Some states suggest that a com­pensation claimant bestir himself and look for a job independently. New York serves notice on the claimant, "You are expected to look for a job on your own," but according to employers such as Seth Levine, executive of a New York City shoe factory, this search-for-work requirement "is, in practice, a dead letter. Dozens of claimants have told me that the unemployment office makes only the most perfunctory inquiries about their job-seeking efforts. Usually a mere visit to the union hall suffices."8

The New Jersey law states that a person laid off for not more than four weeks need not look for work at all but just report to C for his check, and the New Jersey state director of employment security is empowered to waive the search for-work requirement completely for all claimants if he thinks eco­nomic conditions warrant.

Which Will It Be?

Before 1946 no independent search for work was ordinarily re­quired; now, 28 states specifically require it. Sixteen of these made the change after abuses of the un­employment compensation system were exposed in the 1940′s. How­ever, the federal government is on record as opposing any gen­eral requirement that workers con­duct an independent search for work.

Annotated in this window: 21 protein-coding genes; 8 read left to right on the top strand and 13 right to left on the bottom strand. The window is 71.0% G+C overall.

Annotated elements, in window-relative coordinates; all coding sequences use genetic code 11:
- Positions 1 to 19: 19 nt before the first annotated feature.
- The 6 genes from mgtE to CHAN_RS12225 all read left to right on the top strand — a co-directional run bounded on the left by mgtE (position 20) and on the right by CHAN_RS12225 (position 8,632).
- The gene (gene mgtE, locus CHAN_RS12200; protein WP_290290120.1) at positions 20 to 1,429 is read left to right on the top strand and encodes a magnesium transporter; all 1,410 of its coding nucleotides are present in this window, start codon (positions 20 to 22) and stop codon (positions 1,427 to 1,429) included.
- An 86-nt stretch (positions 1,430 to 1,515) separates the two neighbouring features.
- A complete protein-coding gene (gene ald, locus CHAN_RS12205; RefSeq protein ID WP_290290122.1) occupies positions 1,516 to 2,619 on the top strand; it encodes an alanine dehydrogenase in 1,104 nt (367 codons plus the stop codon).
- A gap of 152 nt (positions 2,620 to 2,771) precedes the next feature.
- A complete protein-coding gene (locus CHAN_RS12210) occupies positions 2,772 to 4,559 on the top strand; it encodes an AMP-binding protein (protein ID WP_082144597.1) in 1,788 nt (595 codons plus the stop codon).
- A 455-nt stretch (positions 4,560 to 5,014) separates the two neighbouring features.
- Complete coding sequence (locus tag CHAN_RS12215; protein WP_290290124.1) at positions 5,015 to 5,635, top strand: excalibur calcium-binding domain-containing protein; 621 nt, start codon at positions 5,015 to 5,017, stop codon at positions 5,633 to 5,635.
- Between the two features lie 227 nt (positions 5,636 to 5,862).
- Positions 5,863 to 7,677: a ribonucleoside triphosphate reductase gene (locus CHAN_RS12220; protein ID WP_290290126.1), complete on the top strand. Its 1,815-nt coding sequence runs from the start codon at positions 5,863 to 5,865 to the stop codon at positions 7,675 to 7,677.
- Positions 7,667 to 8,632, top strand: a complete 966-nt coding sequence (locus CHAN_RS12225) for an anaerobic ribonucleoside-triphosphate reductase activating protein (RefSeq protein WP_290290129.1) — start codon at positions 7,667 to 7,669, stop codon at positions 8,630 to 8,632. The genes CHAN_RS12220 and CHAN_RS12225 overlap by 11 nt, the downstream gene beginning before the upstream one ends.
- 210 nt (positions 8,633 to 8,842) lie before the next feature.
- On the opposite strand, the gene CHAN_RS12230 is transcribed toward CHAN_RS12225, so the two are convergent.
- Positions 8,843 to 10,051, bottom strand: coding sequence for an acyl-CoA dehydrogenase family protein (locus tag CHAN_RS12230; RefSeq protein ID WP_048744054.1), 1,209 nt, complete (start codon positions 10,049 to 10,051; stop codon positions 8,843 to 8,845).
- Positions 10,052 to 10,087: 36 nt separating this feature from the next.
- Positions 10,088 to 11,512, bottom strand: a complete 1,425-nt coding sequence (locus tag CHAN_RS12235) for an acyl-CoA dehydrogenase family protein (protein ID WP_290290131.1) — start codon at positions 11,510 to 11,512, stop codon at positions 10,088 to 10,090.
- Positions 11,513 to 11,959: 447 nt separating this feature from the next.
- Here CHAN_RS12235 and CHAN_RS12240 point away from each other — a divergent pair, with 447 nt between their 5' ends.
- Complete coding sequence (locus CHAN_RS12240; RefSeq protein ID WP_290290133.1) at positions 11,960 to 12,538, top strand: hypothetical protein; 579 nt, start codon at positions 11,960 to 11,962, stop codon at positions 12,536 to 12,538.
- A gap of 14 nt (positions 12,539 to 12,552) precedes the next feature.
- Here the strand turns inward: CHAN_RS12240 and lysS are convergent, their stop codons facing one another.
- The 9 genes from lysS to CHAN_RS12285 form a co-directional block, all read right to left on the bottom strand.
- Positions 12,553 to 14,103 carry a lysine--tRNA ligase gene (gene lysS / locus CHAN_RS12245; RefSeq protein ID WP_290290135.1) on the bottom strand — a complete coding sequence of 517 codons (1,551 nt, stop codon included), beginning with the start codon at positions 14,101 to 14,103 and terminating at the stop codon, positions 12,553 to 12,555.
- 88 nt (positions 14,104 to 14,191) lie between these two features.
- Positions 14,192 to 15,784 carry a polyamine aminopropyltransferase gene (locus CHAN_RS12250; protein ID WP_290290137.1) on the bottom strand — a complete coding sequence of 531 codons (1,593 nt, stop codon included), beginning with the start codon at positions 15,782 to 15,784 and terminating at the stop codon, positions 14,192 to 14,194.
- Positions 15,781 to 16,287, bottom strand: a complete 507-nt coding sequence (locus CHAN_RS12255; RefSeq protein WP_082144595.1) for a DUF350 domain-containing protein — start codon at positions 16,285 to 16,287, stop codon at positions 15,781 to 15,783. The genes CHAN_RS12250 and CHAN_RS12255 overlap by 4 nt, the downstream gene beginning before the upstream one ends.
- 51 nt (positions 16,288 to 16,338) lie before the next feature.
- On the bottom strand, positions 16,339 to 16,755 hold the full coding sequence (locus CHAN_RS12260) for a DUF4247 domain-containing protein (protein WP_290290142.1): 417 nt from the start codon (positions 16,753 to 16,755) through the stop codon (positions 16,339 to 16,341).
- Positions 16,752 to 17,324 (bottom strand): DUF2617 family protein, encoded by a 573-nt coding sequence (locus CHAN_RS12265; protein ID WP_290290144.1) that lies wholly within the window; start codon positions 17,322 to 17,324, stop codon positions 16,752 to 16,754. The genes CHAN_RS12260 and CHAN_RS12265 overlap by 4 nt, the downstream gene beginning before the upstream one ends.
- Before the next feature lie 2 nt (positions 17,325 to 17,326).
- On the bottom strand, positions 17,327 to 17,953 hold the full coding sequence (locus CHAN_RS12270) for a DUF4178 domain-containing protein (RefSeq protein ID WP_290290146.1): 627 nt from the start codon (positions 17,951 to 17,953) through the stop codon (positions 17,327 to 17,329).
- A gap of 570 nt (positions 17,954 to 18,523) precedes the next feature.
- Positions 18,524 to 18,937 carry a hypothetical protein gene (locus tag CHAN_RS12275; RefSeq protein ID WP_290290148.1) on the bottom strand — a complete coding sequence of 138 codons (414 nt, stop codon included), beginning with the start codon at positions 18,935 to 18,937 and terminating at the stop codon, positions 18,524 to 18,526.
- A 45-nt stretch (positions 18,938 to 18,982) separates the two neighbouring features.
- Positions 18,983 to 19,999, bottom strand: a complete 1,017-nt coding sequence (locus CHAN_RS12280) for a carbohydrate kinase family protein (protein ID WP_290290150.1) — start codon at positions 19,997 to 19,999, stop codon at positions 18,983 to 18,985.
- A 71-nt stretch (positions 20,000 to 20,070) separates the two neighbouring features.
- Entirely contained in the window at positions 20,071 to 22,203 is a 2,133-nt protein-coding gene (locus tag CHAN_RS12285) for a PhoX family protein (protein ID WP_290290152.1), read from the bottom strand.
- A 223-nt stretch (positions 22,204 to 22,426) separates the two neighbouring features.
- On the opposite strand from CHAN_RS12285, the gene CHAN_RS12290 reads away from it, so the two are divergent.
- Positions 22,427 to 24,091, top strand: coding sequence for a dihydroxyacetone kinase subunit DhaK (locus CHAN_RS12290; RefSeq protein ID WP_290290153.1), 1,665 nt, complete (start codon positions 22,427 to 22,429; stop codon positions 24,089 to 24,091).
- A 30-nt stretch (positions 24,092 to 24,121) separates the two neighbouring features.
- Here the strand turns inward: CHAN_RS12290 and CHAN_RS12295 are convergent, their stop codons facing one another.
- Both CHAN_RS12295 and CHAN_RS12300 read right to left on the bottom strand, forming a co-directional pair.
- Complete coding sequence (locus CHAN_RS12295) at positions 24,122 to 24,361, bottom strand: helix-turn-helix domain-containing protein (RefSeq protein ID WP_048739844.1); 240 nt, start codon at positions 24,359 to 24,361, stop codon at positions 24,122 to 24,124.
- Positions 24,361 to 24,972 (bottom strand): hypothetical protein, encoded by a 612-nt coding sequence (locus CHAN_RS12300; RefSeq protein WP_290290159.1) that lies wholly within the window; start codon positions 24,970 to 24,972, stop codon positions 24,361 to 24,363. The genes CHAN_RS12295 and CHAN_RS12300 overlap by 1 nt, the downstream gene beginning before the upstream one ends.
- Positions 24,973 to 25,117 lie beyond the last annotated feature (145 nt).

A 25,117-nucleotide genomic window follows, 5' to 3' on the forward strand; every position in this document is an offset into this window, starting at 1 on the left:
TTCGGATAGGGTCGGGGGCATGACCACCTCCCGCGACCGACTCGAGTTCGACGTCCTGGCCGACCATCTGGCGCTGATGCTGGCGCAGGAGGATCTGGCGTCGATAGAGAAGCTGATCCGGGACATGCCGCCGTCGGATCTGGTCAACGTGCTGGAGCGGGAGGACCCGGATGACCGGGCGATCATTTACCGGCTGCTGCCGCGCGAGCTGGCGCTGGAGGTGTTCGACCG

Those responsible for govern­ment employment services should make up their minds what they want to do. Do they want to get unemployed people into jobs? Then it would seem logical to cease paying them liberally to re­main idle. But, if they want to turn what was intended to be tem­porary, emergency unemployment relief into an outright dole, then they should quit trying to operate employment agencies.

Private Agencies

The private employment special­ist is still in business, despite the massive invasion of his field by the government. The "blue-collar" trade having been largely lured to the "free" state employment offices, private firms now concen­trate on placement of white-collar people, including many technicians and executives. For example, one Pittsburgh agency in 1960 placed 500 executives, 183 of them as managers.

Some 85 to 90 per cent of place­ments by private agencies are peo­ple already employed but seeking greener pastures. In about two-thirds of the placements, the em­ployer pays the agency fee, this practice having increased in re­cent years. That employers are willing to pay private agencies to find employees for them indicates a demand for the service.